The "State of Emergency" as the Rule and Not the Exception: crisis conditions and exploitative lawmaking during COVID-19 and beyond
Hosted by the Department of Law
Writing in the context of resistance to 20th century Fascism, in his "Theses on the Philosophy of History" Walter Benjamin wrote, “The tradition of the oppressed teaches us that the ‘state of emergency’ in which we live is not the exception but the rule.” The pattern of authoritarian regimes exploiting crisis conditions to push forward unjust and marginalizing reforms has been repeated in the context of numerous crises and conflicts worldwide throughout recent history.
Currently, state responses to the COVID-19 pandemic and police responses to the protests that have followed the police killing of George Floyd in the United States have sparked new concerns about governmental weaponization of authentic crisis conditions for nefarious purposes. By looking at key issues surrounding the declaration of official states of emergency, this event will cover how the exploitation of crisis can be understood as an essential ingredient in the production of laws and policies that repress vulnerable populations, violate international human rights, and fuel the power of authoritarian, totalitarian, and corrupt regimes, with dire implications on local and international scales.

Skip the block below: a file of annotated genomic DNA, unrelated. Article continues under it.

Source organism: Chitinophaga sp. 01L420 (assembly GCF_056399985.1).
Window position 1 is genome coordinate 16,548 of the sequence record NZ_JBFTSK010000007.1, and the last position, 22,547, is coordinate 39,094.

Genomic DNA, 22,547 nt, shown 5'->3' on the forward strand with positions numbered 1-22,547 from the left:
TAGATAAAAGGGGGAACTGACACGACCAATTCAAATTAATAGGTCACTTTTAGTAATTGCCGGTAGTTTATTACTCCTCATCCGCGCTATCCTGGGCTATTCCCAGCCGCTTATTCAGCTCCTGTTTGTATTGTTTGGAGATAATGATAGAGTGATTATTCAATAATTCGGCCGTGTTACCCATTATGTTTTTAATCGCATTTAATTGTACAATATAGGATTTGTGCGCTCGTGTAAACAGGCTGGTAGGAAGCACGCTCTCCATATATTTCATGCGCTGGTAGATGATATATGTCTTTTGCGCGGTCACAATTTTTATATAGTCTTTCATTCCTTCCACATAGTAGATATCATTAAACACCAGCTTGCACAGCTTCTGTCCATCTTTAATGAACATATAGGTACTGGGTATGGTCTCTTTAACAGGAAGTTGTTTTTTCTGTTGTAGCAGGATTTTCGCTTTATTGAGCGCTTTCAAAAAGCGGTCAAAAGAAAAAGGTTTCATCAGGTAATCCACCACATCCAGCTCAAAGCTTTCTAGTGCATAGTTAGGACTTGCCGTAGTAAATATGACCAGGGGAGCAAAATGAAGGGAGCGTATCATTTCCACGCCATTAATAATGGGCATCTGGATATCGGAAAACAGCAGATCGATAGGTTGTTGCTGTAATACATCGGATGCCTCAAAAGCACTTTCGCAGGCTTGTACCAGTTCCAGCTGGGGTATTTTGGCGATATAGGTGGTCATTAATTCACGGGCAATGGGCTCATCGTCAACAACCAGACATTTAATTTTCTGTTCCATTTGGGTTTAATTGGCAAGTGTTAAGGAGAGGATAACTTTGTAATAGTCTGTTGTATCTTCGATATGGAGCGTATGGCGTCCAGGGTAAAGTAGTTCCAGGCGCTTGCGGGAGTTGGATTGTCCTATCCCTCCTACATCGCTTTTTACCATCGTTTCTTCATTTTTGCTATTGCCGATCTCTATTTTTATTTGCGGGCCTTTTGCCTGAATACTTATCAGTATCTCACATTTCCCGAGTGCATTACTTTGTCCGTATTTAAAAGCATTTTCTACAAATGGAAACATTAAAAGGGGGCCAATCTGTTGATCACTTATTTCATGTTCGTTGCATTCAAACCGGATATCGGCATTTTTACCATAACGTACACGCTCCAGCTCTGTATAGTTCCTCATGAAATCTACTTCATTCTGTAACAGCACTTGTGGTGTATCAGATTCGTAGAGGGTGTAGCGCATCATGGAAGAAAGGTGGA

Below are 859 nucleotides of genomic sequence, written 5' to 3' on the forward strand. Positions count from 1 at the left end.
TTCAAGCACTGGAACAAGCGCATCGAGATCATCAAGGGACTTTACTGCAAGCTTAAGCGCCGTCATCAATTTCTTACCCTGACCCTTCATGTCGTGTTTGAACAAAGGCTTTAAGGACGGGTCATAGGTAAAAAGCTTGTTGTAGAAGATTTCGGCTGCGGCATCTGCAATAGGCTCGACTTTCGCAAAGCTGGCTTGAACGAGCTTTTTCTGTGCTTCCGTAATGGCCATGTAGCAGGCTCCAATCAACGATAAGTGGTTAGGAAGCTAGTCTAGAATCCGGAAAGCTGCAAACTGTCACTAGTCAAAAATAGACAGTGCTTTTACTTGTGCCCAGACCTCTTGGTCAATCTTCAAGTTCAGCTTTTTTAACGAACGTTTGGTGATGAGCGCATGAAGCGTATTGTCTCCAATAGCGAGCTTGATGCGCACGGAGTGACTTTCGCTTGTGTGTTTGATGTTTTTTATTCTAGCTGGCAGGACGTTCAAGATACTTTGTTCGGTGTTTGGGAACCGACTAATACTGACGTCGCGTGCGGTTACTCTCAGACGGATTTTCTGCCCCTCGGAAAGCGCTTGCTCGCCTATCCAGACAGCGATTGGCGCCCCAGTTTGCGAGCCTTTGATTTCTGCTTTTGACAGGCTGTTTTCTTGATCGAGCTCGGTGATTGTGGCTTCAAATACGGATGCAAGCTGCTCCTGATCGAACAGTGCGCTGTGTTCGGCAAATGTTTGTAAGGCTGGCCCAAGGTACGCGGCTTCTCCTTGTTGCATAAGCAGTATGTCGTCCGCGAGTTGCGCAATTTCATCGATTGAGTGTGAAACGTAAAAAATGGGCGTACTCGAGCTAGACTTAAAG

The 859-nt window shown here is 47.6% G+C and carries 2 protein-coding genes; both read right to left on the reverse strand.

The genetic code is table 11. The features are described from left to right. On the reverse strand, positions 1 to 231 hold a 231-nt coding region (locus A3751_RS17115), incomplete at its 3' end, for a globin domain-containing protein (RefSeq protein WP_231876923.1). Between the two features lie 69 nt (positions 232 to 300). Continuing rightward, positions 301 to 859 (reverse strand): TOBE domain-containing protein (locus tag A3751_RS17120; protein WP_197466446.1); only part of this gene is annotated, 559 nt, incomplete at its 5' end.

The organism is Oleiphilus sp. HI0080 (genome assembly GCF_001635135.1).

Drawing on Benjamin’s conceptualization of the “state of emergency” to frame the conversation, historical and contemporary examples to be discussed by experts from multidisciplinary perspectives include the Trump administration’s exploitation of the COVID-19 pandemic to eliminate environmental and public health protections; the role of national emergency declarations in the lead-up to the 2003 Iraq War; and unauthorized arrests and violations of the rights of protesters worldwide amid the rise of international anti-racism protests in solidarity with the Black Lives Matter movement.